In the early 1900s the State Government began acquiring
and subdividing land to encourage the closer
settlement of inland and southern NSW.
In the Murrumbidgee region small blocks of land,
complete with irrigation infrastructure, were offered
to landholders. Water conservation and irrigation
schemes were operating in this region as early as
1912, but irrigation was still more than two decades
away for the southern Riverina.
Hume Dam was one of the first promised water
conservation works in the Murray River Agreement
and work began in 1919. At this time a new wave of
settlers – ex-servicemen returning from the World
War I – began taking up land in the south. But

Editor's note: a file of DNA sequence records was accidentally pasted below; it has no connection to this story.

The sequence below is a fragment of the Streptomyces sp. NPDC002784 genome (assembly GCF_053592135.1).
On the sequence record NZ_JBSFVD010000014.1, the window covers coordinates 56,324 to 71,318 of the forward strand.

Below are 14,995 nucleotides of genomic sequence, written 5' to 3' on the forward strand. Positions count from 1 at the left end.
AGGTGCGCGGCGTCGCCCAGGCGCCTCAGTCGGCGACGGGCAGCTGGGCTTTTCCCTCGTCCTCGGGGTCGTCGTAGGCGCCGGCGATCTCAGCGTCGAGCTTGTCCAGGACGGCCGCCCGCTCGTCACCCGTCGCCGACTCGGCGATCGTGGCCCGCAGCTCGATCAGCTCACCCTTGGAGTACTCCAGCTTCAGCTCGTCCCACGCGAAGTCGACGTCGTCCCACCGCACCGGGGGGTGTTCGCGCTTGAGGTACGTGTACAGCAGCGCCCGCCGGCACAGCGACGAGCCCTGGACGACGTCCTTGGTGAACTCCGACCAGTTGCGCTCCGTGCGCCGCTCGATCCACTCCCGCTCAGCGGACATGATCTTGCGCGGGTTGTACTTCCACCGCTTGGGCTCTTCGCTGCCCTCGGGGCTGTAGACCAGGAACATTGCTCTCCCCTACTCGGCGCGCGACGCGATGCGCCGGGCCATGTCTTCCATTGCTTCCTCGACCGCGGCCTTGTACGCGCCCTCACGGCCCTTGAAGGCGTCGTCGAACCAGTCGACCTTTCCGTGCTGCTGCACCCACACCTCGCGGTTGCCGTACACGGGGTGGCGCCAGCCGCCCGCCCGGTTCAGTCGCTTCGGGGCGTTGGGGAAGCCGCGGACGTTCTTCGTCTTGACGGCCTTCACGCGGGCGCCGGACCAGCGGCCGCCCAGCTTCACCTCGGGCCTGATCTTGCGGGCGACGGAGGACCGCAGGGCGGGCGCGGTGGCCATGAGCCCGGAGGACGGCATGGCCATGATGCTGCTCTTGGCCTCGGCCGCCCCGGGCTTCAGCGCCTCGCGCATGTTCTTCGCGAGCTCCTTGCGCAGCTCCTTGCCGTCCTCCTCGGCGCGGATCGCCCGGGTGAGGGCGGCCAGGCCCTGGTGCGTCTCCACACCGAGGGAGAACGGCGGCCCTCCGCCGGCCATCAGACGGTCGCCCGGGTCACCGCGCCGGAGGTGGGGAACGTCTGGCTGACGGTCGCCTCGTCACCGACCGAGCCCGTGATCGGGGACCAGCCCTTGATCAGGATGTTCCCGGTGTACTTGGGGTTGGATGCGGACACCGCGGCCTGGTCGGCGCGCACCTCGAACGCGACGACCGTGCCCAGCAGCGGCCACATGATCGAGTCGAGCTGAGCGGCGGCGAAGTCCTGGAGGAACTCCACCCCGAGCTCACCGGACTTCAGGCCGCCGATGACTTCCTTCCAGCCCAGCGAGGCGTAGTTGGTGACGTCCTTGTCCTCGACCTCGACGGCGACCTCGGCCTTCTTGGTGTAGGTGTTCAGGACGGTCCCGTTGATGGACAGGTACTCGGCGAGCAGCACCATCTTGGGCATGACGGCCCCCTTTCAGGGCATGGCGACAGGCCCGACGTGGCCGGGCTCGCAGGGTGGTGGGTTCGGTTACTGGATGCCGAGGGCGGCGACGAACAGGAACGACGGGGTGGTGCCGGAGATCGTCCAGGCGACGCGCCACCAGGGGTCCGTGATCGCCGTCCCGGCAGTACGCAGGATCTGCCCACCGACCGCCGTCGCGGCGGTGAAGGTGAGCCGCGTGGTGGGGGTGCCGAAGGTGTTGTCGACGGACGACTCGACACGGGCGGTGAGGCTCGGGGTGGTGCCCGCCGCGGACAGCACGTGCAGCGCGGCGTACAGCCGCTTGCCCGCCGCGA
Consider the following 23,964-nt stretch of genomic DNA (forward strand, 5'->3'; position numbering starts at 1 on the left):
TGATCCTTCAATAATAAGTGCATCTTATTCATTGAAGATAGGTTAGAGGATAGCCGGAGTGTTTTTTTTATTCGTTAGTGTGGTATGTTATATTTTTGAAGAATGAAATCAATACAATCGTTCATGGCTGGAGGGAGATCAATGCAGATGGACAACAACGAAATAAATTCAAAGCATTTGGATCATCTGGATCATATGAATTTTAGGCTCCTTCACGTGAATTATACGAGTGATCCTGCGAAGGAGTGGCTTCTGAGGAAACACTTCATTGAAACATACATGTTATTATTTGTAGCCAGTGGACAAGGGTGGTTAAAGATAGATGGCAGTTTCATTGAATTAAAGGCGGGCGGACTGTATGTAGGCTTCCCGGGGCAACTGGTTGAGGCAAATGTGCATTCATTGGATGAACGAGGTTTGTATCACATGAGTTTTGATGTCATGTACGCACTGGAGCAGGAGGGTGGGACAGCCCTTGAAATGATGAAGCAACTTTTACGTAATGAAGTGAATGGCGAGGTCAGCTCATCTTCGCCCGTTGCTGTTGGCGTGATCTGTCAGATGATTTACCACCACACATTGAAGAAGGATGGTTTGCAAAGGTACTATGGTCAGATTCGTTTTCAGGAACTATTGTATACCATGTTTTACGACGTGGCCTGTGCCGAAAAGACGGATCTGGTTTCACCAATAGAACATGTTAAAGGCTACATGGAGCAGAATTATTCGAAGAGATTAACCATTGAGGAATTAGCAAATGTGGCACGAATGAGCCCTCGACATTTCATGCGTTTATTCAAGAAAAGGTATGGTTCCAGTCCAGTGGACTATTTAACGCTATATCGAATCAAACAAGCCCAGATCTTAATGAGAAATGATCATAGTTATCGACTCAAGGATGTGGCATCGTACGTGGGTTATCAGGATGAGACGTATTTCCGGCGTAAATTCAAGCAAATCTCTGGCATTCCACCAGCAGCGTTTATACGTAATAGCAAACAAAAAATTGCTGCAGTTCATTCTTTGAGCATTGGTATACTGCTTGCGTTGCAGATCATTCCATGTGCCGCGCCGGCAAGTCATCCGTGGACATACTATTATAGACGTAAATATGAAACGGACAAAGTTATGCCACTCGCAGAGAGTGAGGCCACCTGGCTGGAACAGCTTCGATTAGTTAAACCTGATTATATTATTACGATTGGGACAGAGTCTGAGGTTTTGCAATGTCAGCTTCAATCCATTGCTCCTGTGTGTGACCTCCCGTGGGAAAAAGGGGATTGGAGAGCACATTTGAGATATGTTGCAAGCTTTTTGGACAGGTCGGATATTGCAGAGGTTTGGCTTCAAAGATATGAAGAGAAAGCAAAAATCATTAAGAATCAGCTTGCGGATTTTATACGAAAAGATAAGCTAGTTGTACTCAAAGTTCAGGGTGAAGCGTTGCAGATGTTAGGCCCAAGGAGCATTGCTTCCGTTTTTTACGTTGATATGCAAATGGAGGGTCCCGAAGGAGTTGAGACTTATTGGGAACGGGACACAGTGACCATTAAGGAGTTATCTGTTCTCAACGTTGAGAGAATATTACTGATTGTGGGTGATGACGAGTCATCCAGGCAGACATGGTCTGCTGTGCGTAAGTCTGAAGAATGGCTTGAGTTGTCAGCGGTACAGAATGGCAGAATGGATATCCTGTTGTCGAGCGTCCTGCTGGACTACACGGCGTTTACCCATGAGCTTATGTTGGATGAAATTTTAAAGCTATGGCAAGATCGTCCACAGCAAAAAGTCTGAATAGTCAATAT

without regular water supplies the struggle was too
much for some. Another serious drought in the 1920s
led many to simply walk off their land.
By 1926 landholders in the Barham~Wakool region
had developed a detailed proposal for irrigation in
their area. In 1928, following intense lobbying, the
Government announced that a development based on
this landholder proposal would go ahead, when funds
The scheme required a weir 15 miles west of
Deniliquin to hold up the level of the Edward River.
This would allow water to be channelled through the
Colligen Creek and from there into the proposed
Major public works projects
such as the weir and
irrigation network offered
some relief to the record
unemployment of the
Depression during the early
The weir is named after
NSW Premier Bertram
Stevens who turned the
first sod for construction
in 1933. The Wakool
system and weir were
completed in 1938.
First water delivered
The first water was supplied to farmers through the new channel system in the
Wakool Irrigation District in September 1935. The Wakool scheme was the first to
make any significant use of the NSW share of water from the Murray River system.